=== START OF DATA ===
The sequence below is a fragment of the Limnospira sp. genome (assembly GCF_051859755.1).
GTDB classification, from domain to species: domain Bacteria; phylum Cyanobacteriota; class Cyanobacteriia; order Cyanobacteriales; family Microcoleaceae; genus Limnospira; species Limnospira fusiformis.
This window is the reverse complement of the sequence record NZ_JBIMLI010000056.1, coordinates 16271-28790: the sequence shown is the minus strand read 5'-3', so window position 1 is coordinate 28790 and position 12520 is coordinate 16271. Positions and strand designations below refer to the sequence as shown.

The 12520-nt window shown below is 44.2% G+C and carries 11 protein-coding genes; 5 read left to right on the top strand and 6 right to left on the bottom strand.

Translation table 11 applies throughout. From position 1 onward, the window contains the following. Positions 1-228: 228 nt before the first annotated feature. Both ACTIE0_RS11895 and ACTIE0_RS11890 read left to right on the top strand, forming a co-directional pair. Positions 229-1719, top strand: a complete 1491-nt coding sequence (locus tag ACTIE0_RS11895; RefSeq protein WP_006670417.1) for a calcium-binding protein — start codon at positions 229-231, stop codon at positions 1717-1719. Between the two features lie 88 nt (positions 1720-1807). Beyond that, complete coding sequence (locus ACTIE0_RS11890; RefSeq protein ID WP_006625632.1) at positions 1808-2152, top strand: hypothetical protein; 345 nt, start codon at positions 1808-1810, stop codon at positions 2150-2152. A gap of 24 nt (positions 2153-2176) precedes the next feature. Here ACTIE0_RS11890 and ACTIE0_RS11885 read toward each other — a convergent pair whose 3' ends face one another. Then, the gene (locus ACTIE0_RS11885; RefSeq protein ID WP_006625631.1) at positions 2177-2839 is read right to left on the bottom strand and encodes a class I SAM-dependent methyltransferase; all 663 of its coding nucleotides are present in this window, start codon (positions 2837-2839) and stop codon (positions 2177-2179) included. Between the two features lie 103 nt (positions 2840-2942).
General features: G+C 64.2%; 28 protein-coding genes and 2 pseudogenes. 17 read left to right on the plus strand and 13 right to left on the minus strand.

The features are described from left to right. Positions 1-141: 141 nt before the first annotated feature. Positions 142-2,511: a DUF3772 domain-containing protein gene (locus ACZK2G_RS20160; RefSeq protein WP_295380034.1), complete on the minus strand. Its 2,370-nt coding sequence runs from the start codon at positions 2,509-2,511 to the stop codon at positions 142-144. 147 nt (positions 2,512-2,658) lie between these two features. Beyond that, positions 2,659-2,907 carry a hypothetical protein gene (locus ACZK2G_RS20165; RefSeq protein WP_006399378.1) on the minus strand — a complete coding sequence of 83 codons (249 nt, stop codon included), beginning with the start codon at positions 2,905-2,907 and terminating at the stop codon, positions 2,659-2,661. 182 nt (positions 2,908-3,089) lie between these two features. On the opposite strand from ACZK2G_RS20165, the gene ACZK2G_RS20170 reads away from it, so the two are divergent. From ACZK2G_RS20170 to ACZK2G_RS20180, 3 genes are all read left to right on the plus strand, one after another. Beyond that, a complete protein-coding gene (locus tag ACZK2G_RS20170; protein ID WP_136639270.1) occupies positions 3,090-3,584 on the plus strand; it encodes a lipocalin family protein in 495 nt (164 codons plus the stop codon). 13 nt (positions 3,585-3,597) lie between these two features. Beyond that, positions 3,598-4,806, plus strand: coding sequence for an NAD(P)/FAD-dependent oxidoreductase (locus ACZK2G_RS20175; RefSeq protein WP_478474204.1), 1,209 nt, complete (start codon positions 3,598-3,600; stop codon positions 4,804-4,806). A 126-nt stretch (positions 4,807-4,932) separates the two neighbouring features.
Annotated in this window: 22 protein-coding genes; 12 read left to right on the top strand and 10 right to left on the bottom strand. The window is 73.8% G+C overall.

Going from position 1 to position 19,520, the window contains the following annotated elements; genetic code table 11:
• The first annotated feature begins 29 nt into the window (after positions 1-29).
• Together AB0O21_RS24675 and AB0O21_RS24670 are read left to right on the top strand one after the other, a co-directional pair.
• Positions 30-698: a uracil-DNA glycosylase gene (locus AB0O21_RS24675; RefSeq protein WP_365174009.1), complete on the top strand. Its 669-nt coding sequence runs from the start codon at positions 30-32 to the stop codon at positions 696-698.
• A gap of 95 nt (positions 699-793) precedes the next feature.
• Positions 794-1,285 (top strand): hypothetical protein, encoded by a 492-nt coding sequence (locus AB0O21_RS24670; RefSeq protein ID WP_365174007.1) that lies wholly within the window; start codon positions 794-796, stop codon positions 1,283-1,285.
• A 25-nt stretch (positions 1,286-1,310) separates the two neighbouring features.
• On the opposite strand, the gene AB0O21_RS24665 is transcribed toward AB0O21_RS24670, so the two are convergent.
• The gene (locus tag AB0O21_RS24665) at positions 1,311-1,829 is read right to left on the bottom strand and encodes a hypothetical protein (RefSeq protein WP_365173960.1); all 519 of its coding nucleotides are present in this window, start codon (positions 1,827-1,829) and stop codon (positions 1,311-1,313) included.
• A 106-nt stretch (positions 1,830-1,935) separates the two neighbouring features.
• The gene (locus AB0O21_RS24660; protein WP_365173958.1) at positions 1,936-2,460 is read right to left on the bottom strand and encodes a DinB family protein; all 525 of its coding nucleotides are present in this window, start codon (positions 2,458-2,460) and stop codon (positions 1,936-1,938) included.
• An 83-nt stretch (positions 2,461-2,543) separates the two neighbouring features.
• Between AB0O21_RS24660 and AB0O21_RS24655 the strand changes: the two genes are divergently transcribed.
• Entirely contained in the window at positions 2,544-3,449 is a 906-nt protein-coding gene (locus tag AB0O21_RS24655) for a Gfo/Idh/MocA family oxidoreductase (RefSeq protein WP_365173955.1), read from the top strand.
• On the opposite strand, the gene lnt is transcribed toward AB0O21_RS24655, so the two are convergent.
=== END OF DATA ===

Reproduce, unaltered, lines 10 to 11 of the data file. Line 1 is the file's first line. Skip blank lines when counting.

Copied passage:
• The first annotated feature begins 29 nt into the window (after positions 1-29).
• Together AB0O21_RS24675 and AB0O21_RS24670 are read left to right on the top strand one after the other, a co-directional pair.